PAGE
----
Although I’ve admitted to disliking the stock market, there are those rare days when everything goes right and I just love it. Those days are when your shorts go down in an up market, when your longs go up in a down market, your longs go up more during an up market, and your shorts go down more in a sell-off.
Plenty of people proudly proclaim their investment prowess now that the stock markets are back. You’ve got recent college grads who can’t even get an interview at a investment house recommending stock ideas on Motley Fool and Seeking Alpha as freelance writers. Are they confusing journalism with investing?
You’ve got grocery store clerks highlighting their latest stock ideas to customers during check out. Why work at Safeway for $9.25 an hour when you could make more trading stocks full-time?
You’ve got folks who put all their net worth in the stock market and think they’re brilliant because they’ve never seen a bear market having only started four years ago. The best attitude is when asked what if the markets go down? They say they’ll just buy more, as if they have infinite capital and courage.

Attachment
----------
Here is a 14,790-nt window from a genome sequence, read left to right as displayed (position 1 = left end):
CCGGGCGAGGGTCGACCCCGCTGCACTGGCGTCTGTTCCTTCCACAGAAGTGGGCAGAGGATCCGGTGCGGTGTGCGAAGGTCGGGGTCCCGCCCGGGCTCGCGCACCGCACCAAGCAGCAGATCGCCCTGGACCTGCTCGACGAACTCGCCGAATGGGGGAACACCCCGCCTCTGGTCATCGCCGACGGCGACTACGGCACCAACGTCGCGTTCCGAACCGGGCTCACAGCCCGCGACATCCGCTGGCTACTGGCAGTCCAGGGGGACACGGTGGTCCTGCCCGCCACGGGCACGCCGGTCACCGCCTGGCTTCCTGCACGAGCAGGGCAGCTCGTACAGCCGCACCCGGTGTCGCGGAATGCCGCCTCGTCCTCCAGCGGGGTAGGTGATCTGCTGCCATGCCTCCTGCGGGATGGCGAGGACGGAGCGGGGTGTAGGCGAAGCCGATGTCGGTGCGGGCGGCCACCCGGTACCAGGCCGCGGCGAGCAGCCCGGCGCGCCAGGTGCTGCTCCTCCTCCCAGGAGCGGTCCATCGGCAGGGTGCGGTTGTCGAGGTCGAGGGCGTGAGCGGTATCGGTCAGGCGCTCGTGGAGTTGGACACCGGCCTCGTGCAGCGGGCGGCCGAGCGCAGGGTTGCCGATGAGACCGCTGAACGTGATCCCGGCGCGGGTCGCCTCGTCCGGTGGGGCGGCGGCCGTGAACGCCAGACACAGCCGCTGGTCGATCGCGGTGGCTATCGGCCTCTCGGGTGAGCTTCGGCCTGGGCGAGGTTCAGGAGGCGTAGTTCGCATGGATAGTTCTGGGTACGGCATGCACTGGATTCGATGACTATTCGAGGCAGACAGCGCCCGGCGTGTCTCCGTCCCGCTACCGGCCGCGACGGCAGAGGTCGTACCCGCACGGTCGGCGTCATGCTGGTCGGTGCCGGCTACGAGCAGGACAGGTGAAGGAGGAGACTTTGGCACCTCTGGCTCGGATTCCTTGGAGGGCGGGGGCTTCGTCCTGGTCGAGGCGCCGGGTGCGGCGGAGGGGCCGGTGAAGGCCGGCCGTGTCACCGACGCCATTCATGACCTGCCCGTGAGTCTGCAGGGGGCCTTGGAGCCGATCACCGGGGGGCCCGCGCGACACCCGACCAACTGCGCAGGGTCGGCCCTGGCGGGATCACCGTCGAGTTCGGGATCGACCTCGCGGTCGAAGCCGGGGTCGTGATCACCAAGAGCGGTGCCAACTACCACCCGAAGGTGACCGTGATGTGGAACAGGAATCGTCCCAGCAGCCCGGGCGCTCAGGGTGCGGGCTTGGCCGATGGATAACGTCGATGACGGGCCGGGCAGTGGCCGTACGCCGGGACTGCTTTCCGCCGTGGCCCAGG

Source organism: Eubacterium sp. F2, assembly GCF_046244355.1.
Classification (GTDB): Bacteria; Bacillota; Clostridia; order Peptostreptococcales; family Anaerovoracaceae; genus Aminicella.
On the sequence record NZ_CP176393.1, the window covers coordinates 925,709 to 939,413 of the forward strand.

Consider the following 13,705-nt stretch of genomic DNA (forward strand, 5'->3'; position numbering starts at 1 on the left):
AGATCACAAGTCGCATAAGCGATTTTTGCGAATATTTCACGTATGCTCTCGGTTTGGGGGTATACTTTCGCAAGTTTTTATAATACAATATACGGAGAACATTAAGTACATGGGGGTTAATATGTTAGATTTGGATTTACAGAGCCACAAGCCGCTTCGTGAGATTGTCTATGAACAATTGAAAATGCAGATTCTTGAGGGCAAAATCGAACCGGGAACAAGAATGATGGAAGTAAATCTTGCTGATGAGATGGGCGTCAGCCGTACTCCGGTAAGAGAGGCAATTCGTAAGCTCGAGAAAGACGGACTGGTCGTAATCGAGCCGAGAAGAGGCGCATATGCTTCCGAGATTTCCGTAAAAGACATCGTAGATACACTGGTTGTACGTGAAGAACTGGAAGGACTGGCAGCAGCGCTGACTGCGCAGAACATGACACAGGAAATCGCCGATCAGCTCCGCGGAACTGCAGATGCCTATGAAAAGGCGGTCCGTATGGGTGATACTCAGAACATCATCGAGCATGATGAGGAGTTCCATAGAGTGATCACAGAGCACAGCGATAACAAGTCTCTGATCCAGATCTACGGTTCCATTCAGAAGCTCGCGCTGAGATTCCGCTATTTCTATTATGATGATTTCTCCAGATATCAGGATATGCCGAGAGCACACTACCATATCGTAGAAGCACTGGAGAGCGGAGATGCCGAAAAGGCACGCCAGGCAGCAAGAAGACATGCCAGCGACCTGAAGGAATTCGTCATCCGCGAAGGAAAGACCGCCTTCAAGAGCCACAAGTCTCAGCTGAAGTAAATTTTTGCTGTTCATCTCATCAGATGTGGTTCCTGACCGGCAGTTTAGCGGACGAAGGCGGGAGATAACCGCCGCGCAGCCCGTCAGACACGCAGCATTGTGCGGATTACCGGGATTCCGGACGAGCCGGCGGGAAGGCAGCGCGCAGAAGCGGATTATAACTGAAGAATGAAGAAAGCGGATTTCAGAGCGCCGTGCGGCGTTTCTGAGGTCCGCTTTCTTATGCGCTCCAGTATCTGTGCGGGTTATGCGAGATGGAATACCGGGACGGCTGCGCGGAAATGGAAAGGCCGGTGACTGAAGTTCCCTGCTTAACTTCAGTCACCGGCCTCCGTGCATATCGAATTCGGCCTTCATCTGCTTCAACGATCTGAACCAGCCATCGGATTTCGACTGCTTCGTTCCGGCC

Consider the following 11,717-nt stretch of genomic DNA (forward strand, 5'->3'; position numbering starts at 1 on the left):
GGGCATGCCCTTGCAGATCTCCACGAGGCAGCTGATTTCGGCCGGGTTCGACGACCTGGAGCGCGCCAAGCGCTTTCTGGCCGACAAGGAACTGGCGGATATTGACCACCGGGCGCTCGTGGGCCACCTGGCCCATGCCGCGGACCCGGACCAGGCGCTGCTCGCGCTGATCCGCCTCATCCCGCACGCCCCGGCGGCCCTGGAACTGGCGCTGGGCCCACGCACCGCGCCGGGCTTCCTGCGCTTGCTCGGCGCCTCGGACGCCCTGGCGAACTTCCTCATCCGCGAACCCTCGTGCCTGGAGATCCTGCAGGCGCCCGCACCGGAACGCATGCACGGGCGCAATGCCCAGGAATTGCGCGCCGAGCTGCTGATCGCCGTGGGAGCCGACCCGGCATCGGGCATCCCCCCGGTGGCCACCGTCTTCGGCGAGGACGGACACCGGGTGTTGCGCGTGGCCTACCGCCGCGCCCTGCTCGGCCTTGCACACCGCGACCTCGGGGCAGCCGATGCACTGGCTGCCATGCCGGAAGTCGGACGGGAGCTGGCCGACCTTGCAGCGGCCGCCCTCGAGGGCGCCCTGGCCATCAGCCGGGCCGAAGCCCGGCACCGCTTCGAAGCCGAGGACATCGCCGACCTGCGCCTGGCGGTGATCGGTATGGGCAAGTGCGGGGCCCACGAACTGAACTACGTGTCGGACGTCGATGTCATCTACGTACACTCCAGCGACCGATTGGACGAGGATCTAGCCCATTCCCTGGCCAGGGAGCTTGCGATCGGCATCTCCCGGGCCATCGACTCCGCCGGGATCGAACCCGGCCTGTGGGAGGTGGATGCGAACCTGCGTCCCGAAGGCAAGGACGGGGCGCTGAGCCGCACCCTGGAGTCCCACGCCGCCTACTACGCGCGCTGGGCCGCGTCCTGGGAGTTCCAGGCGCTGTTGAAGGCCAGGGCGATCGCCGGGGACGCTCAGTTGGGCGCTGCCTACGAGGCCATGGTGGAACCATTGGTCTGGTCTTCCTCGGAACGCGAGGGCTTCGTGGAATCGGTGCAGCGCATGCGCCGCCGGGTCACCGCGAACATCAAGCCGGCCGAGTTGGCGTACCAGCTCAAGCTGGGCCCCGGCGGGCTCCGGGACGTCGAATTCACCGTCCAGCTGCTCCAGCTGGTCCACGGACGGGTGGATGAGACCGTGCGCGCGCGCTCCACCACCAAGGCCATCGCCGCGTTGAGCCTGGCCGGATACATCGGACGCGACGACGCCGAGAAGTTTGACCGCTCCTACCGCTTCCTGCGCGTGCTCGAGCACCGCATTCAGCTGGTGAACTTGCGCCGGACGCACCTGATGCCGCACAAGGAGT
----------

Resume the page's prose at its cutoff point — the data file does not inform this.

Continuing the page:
Even people like me are writing more on the topic of investing while working on a new investment forum. Bubbly bubble perhaps? Probably. At least we’ll focus on short ideas as much as long ideas. A large reason why I’m writing this post is to remind myself not to be delusional in my investing abilities.
It’s very rare to meet someone who has admitted to losing money in the stock market. Perhaps it’s natural to talk about our winners and keep our losers hidden. If you’ve never met anybody who has lost money in the stock market, well let me be your first. I lost about $30,000 in a company called Gastar Exploration (GST) in a span of six months when I kept doubling down thinking gas prices would rebound. Now that was an expensive lesson in commodities trading!
What I do wonder now is whether people are once again being led to slaughter by becoming overconfident in the stock markets. If you start extrapolating 15% a year returns in your portfolio due to the past four years, many of your other assumptions change e.g. age of retirement, rate of savings, spending decisions, and so forth. You might think, “Why work hard and save as much if my investments are going to make me so much money? My $100,000 investment portfolio will turn into $1 million in 10 years!” I recommend everyone run scenario analysis on their portfolios. Be conservative in your assumptions please.
Are people confusing investing with simply the process of saving? When you are mindlessly buying a index fund, mutual fund, or a set list of dividend stocks on a list with every paycheck are you really an investor, especially if you consistently underperform? Let’s discuss.
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